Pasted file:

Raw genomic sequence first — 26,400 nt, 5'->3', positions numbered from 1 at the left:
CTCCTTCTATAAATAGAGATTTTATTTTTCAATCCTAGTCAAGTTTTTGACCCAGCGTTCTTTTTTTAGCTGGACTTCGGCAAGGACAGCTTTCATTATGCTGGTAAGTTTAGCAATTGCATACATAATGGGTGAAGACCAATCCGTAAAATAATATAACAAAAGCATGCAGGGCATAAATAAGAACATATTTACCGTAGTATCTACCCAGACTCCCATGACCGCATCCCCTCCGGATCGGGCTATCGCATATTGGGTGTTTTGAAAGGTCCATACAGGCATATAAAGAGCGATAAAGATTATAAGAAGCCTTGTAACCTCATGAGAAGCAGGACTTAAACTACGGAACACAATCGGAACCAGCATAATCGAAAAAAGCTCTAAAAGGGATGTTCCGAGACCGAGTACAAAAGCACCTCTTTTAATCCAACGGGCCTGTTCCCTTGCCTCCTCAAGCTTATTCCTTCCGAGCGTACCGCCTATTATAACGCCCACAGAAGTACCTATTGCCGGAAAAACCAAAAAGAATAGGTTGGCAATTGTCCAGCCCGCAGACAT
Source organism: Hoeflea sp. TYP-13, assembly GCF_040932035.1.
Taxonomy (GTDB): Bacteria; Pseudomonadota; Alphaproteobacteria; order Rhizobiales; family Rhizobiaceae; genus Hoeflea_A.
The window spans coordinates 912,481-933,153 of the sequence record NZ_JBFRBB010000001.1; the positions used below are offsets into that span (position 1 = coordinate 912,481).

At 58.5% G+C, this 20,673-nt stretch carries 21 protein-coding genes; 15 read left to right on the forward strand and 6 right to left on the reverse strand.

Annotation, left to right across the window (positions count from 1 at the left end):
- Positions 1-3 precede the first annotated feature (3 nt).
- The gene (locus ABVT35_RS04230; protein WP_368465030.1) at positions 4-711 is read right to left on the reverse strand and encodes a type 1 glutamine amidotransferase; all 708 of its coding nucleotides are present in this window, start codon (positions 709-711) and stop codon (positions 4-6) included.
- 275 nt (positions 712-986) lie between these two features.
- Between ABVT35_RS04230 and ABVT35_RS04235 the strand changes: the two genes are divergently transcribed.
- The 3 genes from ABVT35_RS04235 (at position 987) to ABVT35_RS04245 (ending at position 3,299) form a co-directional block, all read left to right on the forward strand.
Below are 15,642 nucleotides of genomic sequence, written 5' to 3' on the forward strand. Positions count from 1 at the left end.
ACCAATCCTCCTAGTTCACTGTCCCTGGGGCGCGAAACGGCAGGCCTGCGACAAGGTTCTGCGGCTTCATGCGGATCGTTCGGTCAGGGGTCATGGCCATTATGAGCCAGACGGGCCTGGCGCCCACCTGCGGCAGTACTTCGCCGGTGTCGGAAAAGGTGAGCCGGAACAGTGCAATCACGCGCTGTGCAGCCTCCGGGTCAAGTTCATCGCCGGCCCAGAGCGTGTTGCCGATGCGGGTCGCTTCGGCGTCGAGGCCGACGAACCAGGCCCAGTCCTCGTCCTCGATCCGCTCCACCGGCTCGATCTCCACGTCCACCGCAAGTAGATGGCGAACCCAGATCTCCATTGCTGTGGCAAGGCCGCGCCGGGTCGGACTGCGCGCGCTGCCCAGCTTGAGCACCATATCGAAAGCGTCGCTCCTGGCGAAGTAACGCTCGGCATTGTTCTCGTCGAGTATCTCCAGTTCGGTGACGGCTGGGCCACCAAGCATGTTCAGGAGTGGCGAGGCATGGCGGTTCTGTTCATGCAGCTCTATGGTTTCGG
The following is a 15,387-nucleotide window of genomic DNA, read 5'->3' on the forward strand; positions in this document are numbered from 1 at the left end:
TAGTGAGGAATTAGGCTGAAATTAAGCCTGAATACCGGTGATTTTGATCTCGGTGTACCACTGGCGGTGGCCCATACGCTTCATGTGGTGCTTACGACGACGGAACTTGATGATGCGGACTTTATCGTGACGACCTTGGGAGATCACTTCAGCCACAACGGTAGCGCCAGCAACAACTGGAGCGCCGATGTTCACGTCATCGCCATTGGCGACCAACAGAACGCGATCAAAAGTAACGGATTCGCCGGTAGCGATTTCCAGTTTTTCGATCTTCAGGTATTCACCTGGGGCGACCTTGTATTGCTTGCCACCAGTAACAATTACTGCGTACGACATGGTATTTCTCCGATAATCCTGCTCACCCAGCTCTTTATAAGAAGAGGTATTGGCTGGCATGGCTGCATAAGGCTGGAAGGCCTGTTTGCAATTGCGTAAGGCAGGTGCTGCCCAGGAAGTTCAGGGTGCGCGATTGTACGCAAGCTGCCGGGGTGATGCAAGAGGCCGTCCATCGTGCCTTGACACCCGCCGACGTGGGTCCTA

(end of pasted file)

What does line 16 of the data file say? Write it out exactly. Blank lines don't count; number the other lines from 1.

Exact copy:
TAGTGAGGAATTAGGCTGAAATTAAGCCTGAATACCGGTGATTTTGATCTCGGTGTACCACTGGCGGTGGCCCATACGCTTCATGTGGTGCTTACGACGACGGAACTTGATGATGCGGACTTTATCGTGACGACCTTGGGAGATCACTTCAGCCACAACGGTAGCGCCAGCAACAACTGGAGCGCCGATGTTCACGTCATCGCCATTGGCGACCAACAGAACGCGATCAAAAGTAACGGATTCGCCGGTAGCGATTTCCAGTTTTTCGATCTTCAGGTATTCACCTGGGGCGACCTTGTATTGCTTGCCACCAGTAACAATTACTGCGTACGACATGGTATTTCTCCGATAATCCTGCTCACCCAGCTCTTTATAAGAAGAGGTATTGGCTGGCATGGCTGCATAAGGCTGGAAGGCCTGTTTGCAATTGCGTAAGGCAGGTGCTGCCCAGGAAGTTCAGGGTGCGCGATTGTACGCAAGCTGCCGGGGTGATGCAAGAGGCCGTCCATCGTGCCTTGACACCCGCCGACGTGGGTCCTA